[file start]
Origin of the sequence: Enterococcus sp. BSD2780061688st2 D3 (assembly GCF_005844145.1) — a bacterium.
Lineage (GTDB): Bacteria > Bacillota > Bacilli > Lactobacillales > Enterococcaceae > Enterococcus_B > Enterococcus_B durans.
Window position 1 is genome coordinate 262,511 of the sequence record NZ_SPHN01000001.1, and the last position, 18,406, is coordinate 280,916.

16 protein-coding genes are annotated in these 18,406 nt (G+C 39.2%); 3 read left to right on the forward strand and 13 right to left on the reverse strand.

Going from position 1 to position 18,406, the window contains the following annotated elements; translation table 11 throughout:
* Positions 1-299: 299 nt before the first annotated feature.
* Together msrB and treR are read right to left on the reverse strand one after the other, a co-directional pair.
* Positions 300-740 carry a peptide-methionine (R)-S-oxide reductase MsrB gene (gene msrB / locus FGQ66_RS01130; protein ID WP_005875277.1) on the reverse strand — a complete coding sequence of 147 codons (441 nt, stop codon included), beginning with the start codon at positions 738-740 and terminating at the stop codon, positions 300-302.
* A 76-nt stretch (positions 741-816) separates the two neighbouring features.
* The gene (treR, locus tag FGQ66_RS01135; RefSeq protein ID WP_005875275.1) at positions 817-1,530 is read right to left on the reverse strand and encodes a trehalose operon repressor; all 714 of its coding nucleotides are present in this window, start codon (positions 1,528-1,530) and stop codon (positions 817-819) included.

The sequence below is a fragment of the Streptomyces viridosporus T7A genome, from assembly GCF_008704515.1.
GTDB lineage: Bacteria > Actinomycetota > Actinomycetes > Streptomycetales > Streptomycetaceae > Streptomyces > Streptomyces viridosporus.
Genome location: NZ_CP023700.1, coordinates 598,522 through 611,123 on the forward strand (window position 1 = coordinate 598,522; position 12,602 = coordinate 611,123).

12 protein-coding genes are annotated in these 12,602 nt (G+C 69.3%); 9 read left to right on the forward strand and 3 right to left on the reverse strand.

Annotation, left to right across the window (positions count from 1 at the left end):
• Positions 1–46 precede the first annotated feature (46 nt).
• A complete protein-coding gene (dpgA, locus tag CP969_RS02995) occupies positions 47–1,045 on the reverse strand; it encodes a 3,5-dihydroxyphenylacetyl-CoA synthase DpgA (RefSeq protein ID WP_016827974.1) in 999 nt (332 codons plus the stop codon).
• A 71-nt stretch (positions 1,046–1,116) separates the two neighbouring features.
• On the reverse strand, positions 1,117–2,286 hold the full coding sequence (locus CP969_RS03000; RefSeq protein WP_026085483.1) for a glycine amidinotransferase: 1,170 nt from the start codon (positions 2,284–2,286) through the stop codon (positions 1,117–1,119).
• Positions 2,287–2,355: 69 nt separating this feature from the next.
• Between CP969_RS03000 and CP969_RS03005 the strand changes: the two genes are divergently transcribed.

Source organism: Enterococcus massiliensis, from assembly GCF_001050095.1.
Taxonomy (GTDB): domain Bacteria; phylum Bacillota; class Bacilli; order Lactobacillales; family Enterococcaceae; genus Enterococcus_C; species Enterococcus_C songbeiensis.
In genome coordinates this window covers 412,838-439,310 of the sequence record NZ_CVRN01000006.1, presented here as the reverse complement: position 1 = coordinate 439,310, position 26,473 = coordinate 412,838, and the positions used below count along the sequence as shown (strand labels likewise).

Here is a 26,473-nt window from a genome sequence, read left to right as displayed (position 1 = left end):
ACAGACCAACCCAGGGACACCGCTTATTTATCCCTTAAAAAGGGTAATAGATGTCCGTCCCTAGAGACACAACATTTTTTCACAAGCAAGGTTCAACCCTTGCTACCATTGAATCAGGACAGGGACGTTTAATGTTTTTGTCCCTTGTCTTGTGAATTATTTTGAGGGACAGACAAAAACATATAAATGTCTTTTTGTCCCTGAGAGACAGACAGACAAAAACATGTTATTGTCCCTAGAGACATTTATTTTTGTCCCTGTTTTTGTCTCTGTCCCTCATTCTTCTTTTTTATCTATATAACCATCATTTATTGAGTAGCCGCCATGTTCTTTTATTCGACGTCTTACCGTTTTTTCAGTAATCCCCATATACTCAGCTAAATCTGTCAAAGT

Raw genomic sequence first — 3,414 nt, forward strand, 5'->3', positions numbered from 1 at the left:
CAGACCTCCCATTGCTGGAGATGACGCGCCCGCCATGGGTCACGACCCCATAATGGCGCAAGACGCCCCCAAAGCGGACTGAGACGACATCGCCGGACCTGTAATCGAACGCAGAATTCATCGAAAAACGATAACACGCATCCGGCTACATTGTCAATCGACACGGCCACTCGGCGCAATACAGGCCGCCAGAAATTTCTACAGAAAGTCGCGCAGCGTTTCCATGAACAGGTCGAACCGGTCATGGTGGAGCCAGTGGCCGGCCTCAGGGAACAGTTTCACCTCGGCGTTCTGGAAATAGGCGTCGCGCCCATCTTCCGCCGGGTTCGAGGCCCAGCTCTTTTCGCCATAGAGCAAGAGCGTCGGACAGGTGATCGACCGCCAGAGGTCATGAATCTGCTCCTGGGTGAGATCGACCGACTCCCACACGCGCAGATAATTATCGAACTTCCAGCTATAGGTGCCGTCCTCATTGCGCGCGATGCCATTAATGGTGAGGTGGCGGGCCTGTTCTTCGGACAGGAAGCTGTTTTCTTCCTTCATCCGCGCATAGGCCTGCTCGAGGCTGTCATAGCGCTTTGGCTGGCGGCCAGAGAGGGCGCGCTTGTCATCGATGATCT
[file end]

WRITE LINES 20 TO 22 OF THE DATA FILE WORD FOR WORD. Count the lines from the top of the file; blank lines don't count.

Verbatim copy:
• Positions 2,287–2,355: 69 nt separating this feature from the next.
• Between CP969_RS03000 and CP969_RS03005 the strand changes: the two genes are divergently transcribed.

Source organism: Enterococcus massiliensis, from assembly GCF_001050095.1.